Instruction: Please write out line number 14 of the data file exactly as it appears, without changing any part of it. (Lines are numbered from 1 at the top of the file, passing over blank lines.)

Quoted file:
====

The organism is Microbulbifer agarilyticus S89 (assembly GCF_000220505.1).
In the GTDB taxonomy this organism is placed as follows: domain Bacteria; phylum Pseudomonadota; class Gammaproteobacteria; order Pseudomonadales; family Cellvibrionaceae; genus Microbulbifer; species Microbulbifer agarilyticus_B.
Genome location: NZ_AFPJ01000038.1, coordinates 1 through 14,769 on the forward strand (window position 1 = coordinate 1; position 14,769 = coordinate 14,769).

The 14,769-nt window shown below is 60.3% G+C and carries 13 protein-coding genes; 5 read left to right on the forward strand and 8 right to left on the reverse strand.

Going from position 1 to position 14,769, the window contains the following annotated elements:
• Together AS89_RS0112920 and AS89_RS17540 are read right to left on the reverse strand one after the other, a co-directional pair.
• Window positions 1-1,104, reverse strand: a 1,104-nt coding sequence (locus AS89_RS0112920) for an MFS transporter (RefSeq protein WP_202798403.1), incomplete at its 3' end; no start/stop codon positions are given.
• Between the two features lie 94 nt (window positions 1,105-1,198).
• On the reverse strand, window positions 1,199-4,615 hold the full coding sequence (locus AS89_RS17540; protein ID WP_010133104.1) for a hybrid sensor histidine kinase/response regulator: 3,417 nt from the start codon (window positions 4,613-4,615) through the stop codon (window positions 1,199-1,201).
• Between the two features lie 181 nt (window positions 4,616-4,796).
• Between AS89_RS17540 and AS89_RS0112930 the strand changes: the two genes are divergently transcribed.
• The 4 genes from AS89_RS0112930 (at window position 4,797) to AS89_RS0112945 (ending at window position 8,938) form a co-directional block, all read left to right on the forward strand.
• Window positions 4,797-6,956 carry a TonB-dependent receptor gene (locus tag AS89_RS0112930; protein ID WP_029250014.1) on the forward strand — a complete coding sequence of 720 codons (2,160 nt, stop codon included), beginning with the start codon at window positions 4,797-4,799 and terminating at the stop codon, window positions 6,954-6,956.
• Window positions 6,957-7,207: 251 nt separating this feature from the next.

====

• Window positions 6,957-7,207: 251 nt separating this feature from the next.